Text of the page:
As a result of the American special operation, the commander of the special unit of the Islamic Revolutionary Guard Corps “Al-Quds” General Kasem Suleimani was killed. The assassination order was personally ordered by President Trump. So the U.S. responded to the recent assault of its embassy in Baghdad. In Tehran promised to brutally avenge those involved in the murder. How serious will the retaliation be and will the war between the United States and Iran begin?
Lt. Gen. Kasem Suleimani and the deputy head of the Iraqi militia, Abu Mahdi al-Muhandis, who invited a high-ranking military officer to Baghdad, were killed as a convoy of vehicles moved from the capital’s airport. U.S. aircraft fired at least four missiles at two motorcade vehicles. At the time of impact, the cars were near the cargo terminal. Other missiles hit military installations of the Iraqi army and the international coalition.
In addition to Suleimani and al-Muhandis, at least 10 people were killed, who were also in the motorcade.
Hours after news of Suleimani’s assassination emerged, Ali Khamenei appointed Brigadier General Esmail Kaani, “who is one of the preeminent commanders of the Islamic Revolutionary Guard Corps during the holy defenses. Iran-Iraq War).”
However, Rajab Safarov, director-general of the Center for the Study of Modern Iran, called Suleimani a large-scale and legendary personality, which is “absolutely impossible to replace.” The political scientist considers the incident “the most striking act of international terrorism on the part of the United States.”
“There is no personality of such a gigantic scale in Iran’s military structures. Suleimani was a very well-read man, a philosopher. His humanitarian views were particularly appealing. He is a real peacemaker of the world scale,” Safarov said.
The interlocutor believes that now the general will be considered the most important shahid in Iran, he will be elevated to the rank of a modern prophet, because he was “the brightest and most authoritative man not only in Iran but also in other countries of the Middle East, where there is pro-Iranian mood.” “Suleimani had a balance in the Middle East. He always tried to prevent a lot of blood,” the expert recalled. Andrey Kortunov, Director General of the Russian Council for International Affairs (RSMD), called Suleimani an outstanding person and a major organizer. “He was the leader of the most conservative forces in the Iranian elite. The elimination of Suleimani is a spectacular way to send a message to everyone: Democrats who have accused Trump of inaction, and American partners in the Middle East, especially the Gulf, that “we haven’t forgotten about you.” This is a signal to Iran that any escalation on the part of Tehran, especially if the lives of Americans are put at risk, as it was the other day in Baghdad, the country will face a serious rebuff. And as Trump himself said, this is a signal to the Iraqis: there is hope that it will be possible to reduce Iranian influence in Iraq a little bit,” Kortunov said.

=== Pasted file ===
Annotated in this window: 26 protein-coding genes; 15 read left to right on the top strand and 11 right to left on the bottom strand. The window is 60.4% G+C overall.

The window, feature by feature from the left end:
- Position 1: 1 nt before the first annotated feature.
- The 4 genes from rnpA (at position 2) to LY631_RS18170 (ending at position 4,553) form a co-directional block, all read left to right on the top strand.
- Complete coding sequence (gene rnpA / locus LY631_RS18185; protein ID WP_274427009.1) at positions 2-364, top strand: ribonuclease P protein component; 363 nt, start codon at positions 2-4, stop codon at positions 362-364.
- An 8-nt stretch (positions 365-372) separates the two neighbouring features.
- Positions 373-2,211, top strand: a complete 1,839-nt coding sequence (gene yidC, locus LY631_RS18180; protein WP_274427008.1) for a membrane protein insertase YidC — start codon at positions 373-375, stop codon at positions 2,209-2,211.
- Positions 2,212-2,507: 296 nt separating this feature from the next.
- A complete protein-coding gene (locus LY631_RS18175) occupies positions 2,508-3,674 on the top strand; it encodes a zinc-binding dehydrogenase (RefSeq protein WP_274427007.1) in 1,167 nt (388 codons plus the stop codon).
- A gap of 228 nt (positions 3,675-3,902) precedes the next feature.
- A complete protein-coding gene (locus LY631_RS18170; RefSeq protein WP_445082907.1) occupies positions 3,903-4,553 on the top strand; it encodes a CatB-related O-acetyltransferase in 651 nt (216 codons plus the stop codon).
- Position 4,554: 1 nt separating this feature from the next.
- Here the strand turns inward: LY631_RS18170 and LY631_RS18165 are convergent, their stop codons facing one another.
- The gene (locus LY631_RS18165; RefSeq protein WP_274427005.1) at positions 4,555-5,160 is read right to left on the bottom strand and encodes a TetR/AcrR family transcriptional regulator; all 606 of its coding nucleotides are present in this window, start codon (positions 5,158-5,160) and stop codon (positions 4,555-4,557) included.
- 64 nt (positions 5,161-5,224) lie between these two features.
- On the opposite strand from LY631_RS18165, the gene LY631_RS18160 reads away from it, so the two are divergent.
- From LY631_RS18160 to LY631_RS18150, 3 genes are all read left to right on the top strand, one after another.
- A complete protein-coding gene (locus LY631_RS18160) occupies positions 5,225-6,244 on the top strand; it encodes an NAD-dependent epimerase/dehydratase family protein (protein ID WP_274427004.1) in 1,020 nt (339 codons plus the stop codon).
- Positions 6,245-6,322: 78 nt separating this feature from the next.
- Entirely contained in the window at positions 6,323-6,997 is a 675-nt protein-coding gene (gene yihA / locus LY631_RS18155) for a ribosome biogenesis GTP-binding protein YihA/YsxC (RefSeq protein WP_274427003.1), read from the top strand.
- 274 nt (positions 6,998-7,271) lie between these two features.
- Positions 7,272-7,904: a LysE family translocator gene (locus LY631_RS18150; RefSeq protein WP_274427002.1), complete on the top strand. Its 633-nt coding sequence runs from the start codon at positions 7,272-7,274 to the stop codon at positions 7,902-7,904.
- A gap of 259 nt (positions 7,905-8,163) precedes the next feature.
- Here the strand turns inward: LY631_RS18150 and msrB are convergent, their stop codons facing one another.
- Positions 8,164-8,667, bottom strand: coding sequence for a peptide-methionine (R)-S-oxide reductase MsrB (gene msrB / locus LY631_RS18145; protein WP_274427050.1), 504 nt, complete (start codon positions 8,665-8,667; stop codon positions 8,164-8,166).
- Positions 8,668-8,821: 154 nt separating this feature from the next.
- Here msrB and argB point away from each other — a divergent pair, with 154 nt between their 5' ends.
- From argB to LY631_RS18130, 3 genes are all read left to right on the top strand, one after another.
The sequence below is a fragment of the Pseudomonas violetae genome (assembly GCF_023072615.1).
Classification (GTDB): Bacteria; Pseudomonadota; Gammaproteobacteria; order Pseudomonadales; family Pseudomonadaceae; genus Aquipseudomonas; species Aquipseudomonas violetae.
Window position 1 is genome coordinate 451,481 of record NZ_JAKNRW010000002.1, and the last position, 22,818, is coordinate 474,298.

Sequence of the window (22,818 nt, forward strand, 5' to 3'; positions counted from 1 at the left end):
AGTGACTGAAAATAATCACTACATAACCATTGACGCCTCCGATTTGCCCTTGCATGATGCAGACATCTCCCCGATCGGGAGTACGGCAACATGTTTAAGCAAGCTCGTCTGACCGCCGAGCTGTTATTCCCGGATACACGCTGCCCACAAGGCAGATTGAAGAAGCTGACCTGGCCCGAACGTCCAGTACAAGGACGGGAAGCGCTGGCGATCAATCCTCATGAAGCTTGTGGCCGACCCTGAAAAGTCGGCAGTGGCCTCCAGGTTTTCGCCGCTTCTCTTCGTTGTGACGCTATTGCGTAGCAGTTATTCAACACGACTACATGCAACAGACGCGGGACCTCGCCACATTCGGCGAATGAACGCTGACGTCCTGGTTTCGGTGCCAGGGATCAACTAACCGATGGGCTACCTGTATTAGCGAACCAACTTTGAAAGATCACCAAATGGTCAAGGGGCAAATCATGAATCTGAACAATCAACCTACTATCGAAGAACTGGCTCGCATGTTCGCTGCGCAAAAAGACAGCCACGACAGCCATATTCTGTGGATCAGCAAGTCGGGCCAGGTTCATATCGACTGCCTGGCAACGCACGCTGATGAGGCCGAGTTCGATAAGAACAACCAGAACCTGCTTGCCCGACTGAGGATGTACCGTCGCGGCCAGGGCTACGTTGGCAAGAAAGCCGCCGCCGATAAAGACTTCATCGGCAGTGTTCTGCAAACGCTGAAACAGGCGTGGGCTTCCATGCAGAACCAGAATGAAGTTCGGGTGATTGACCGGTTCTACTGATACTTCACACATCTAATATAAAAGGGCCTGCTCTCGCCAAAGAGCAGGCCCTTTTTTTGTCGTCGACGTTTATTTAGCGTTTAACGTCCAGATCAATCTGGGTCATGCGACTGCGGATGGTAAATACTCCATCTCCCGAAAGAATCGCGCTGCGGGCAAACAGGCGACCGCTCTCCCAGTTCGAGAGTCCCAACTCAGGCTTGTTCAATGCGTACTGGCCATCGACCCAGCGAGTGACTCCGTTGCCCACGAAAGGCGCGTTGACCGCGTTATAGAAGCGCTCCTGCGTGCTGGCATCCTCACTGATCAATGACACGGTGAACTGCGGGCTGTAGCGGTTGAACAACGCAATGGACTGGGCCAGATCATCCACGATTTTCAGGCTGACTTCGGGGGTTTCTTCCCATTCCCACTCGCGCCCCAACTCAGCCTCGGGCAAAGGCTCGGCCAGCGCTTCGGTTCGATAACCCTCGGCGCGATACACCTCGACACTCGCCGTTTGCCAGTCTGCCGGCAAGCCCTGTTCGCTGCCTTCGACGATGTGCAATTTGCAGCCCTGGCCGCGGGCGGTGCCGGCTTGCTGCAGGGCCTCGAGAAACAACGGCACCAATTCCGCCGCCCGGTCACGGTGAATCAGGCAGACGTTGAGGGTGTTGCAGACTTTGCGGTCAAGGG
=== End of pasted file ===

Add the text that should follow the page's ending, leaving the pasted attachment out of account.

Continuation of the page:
The Al-Quds Battalion, one of the most capable parts of the IRGC, is actively involved in military conflicts in Syria and Iraq. The effectiveness of the special unit was largely determined by Suleimani’s abilities. The Popular Mobilization Forces (Al-Hashd al-Shaabi) are a coalition of Shiite, Yazidi and Christian militias fighting alongside the Iraqi government against Islamic State militants.
The Pentagon reminded that Suleimani was on the American list of foreign terrorists. The ministry said the Iranian general was alleged: “actively working on plans to attack U.S. diplomats and military personnel in Iraq and elsewhere in the region.” In addition, Suleimani “approved the attack on the U.S. Embassy in Baghdad.”
Earlier, U.S. Secretary of State Mike Pompeo blamed the attack on the U.S. Embassy al-Muhandis. On Friday, Pompeo said on Twitter that Iraqis were happy with Suleimani’s murder. “Iraqis are Iraqis! – dancing in the streets in support of freedom. They are grateful that General Suleimani is gone,” Pompeo wrote.
At the same time, the State Department called on Americans to leave Iraq immediately because of the increased tensions in the country. A statement from the U.S. Embassy in Iraq said that “U.S. citizens must leave the country by plane if possible” or head to other countries by land.
Trump’s political opponents in the U.S. Democratic Party have said that a war will break out in the region. The U.S. Congress was not aware of the special operation, although it should be notified within 48 hours.